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Venezuela is currently going through a difficult period both economically and politically. Water and electricity shortages across Venezuela have worsened, with cuts of up to five hours per day in the states of Táchira, Mérida, Falcón and Bolivar. Caracas, which has been deliberately spared, is now also affected by water cuts, particularly in the barrios. There are genuine concerns that electricity supplies to Caracas will be severely affected too. The Guri dam, which supplies more than 70 per cent. of Venezuela's electricity, is at its lowest level for years and Venezuela is only in the first of a six-month 'dry season'. Most of this reflects lack of investment, not helped by the highest per capita energy and water use in the region resulting from economically distorting subsidies and price controls.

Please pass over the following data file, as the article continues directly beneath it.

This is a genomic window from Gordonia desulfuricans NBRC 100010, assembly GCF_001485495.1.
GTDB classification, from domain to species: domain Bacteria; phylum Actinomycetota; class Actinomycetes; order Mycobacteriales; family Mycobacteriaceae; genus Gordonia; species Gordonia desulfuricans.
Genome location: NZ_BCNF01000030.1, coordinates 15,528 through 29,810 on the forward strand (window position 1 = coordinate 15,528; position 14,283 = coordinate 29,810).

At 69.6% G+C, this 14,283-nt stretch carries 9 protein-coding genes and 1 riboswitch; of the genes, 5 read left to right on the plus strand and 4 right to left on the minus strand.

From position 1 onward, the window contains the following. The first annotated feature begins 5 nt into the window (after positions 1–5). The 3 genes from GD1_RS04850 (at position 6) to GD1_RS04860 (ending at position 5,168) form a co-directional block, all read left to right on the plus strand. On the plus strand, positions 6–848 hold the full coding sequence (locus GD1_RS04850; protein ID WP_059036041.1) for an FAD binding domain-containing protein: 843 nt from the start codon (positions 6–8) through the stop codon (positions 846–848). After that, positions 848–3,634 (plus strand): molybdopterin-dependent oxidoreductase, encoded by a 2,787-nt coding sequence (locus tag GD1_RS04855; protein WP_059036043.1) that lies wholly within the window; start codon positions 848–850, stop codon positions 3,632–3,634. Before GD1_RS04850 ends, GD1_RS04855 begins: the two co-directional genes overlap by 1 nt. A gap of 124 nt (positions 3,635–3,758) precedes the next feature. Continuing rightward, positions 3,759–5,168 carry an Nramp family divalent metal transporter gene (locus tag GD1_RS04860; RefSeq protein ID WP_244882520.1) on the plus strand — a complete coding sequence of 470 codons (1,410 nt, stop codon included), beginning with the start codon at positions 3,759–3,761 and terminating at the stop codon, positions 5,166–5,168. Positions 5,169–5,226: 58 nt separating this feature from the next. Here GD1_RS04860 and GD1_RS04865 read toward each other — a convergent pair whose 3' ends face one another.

Although oil prices have recovered, the economy contracted around 1.5 per cent. in 2009, which in turn has limited the Government's ability to sustain previous levels of social spending. With subsidies reducing, important social "missions" such as Mercal, the subsidised food programme, have had to increase prices (by as much as 80 per cent. on some lines). The weekly consumer basket remains about 30 per cent. higher than the minimum wage. Inflation remains high at, officially, 27 per cent.
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